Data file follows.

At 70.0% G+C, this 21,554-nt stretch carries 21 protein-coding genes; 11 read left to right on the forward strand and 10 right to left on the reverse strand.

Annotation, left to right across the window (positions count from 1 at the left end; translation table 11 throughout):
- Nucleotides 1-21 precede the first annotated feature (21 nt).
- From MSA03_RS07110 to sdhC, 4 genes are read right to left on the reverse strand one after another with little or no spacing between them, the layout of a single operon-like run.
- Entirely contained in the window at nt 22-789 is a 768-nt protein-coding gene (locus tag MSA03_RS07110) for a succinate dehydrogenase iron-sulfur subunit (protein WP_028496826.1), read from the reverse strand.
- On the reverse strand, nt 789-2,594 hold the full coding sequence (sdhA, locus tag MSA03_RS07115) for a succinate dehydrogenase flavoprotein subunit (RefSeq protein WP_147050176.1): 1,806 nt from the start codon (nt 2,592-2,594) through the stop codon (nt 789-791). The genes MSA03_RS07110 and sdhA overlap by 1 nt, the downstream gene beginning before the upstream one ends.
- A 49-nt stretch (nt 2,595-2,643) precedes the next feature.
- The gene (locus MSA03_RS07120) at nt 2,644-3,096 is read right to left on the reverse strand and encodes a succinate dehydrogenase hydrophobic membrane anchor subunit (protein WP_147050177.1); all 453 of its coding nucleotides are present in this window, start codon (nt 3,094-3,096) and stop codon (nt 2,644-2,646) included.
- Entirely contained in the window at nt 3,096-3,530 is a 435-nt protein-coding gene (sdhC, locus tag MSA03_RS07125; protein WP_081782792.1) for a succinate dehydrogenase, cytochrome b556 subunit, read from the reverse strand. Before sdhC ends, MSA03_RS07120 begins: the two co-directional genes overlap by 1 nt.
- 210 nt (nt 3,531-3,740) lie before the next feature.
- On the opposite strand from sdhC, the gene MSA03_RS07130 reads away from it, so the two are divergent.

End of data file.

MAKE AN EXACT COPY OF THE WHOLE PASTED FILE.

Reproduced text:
At 70.0% G+C, this 21,554-nt stretch carries 21 protein-coding genes; 11 read left to right on the forward strand and 10 right to left on the reverse strand.

Annotation, left to right across the window (positions count from 1 at the left end; translation table 11 throughout):
- Nucleotides 1-21 precede the first annotated feature (21 nt).
- From MSA03_RS07110 to sdhC, 4 genes are read right to left on the reverse strand one after another with little or no spacing between them, the layout of a single operon-like run.
- Entirely contained in the window at nt 22-789 is a 768-nt protein-coding gene (locus tag MSA03_RS07110) for a succinate dehydrogenase iron-sulfur subunit (protein WP_028496826.1), read from the reverse strand.
- On the reverse strand, nt 789-2,594 hold the full coding sequence (sdhA, locus tag MSA03_RS07115) for a succinate dehydrogenase flavoprotein subunit (RefSeq protein WP_147050176.1): 1,806 nt from the start codon (nt 2,592-2,594) through the stop codon (nt 789-791). The genes MSA03_RS07110 and sdhA overlap by 1 nt, the downstream gene beginning before the upstream one ends.
- A 49-nt stretch (nt 2,595-2,643) precedes the next feature.
- The gene (locus MSA03_RS07120) at nt 2,644-3,096 is read right to left on the reverse strand and encodes a succinate dehydrogenase hydrophobic membrane anchor subunit (protein WP_147050177.1); all 453 of its coding nucleotides are present in this window, start codon (nt 3,094-3,096) and stop codon (nt 2,644-2,646) included.
- Entirely contained in the window at nt 3,096-3,530 is a 435-nt protein-coding gene (sdhC, locus tag MSA03_RS07125; protein WP_081782792.1) for a succinate dehydrogenase, cytochrome b556 subunit, read from the reverse strand. Before sdhC ends, MSA03_RS07120 begins: the two co-directional genes overlap by 1 nt.
- 210 nt (nt 3,531-3,740) lie before the next feature.
- On the opposite strand from sdhC, the gene MSA03_RS07130 reads away from it, so the two are divergent.